The Investigators Ignored SJP’s Connections to Groups and Individuals Supporting Terrorism

The investigators failed to examine whether the SJP is funded and supported by groups or individuals with ties to terrorism, which the ZOA had specifically requested in its letter last February to CUNY officials.  Had they included that as part of their investigation, the conclusions would be frightening.  At a congressional briefing last April, former U.S. Treasury Department terrorism analyst Jonathan Schanzer disclosed alarming Hamas (a U.S.-designated terrorist group calling for the murder of Jews) connections to the organizations that fund, coordinate, aid and abet anti-Israel and BDS activities by SJP.  Schanzer documented that at least seven officials of American “charities” that were implicated in funneling money to Hamas now lead and support an organization called American Muslims for Palestine (AMP), which Schanzer described as “arguably the most important sponsor and organizer for SJP. . . . AMP provides speakers, training, printed materials, a so-called ‘Apartheid Wall,’ and grants to SJP activists.  AMP even has a campus coordinator on staff whose job is to work directly with SJP and other pro-BDS campus groups across the country.”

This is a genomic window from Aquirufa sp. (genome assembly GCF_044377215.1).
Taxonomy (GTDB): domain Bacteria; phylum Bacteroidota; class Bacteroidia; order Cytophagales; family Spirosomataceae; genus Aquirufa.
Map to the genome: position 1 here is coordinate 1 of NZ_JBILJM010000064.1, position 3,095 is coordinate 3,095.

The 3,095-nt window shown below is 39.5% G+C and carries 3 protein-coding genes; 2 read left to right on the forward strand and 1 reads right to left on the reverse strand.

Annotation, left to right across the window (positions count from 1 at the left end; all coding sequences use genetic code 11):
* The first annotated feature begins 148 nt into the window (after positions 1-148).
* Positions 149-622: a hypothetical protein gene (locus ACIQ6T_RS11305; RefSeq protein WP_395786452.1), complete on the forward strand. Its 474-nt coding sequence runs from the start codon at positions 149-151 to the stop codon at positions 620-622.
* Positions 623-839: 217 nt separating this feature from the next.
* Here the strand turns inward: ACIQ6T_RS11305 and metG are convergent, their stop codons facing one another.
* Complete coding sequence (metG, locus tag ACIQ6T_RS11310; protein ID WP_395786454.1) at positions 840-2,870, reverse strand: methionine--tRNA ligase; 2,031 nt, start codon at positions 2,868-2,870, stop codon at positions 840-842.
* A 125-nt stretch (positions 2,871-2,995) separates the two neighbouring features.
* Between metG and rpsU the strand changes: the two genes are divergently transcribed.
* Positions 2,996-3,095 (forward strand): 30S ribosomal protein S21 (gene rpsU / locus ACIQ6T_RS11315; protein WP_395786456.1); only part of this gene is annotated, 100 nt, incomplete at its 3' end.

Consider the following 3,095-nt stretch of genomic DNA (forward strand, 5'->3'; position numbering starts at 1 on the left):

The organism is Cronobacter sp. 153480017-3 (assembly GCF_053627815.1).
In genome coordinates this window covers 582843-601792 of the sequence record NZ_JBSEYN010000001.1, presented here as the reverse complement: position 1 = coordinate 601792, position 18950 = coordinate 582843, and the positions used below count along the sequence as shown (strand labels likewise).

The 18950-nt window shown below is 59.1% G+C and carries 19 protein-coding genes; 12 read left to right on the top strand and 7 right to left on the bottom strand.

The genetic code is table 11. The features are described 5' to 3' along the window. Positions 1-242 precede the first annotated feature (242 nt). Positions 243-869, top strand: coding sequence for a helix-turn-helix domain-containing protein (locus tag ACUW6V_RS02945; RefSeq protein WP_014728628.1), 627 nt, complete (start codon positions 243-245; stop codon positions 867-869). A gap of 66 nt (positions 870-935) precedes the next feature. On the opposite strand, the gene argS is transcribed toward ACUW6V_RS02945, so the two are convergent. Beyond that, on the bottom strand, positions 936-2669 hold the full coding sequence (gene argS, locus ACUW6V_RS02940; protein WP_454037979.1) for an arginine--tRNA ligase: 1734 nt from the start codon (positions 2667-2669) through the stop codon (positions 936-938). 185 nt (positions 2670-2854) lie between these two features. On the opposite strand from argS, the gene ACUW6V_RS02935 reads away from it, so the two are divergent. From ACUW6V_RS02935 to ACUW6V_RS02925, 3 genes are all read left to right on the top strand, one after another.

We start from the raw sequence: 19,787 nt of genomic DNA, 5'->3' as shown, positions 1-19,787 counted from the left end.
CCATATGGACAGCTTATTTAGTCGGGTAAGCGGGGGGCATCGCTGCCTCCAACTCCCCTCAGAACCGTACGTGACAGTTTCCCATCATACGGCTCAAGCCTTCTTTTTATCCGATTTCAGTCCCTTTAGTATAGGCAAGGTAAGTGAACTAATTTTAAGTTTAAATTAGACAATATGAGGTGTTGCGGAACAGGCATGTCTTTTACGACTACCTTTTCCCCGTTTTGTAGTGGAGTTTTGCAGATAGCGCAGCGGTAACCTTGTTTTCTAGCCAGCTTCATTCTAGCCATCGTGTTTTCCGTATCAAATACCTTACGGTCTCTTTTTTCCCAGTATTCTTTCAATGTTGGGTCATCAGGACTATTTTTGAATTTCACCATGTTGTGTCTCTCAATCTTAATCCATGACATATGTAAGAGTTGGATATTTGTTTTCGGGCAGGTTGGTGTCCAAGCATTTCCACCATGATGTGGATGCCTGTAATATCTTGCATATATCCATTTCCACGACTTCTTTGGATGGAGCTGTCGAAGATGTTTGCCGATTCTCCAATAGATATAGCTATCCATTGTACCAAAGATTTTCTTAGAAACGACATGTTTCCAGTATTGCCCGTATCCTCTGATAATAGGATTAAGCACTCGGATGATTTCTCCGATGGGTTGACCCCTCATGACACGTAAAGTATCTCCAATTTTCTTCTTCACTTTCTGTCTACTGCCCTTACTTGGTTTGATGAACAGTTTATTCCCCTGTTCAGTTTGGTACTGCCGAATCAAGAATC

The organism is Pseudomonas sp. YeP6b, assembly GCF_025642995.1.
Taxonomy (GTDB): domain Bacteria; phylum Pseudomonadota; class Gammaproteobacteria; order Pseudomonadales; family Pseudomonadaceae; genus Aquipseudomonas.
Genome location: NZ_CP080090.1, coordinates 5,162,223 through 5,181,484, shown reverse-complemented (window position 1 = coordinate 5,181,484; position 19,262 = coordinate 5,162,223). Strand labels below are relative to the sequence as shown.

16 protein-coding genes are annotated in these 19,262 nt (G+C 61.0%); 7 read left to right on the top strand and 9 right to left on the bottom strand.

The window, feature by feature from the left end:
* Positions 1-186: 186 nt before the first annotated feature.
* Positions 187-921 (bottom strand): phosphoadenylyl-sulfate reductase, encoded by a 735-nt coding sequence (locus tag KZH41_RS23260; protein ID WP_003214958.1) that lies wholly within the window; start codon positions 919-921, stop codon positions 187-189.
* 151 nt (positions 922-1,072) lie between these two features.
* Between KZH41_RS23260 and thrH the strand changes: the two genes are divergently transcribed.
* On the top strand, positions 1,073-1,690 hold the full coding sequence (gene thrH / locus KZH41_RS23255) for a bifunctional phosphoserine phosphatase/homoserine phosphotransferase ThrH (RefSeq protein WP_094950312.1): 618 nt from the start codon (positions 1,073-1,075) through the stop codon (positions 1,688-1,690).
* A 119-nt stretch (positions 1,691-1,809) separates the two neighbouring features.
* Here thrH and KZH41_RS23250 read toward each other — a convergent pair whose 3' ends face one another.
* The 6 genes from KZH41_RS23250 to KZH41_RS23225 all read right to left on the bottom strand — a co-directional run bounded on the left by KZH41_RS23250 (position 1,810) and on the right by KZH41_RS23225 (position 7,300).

Some SJP members are not even students.  For example, the SJP member responsible for forcing four Jewish students to leave an anti-Israel BDS event at Brooklyn College in 2013 was not a student at Brooklyn College or at any other CUNY campus.

In criticizing the CUNY investigative report, Morton A. Klein, ZOA National President, Susan B. Tuchman, Esq., director of the ZOA’s Center for Law and Justice, and Zach Stern, Managing Director of ZOA Campus, stated:  “Although this report acknowledged anti-Semitism at CUNY, no consequences were suggested, no recommendations were made, and no one was held accountable.  The investigators claim that the hateful and threatening speech was protected under the First Amendment.  This report truly let down the many Jewish students and others who had the courage to come forward.  There is nothing in this report that will diminish anti-Semitism on the CUNY campuses. In fact, the report will embolden students and student groups like the SJP to continue to harass, threaten, and intimidate Jewish and pro-Israel students, because they know that their actions have been justified, tolerated and defended by this CUNY report.  And CUNY administrators now know that they can use the First Amendment as a convenient shield even when Jewish students feel threatened and fear for their safety.”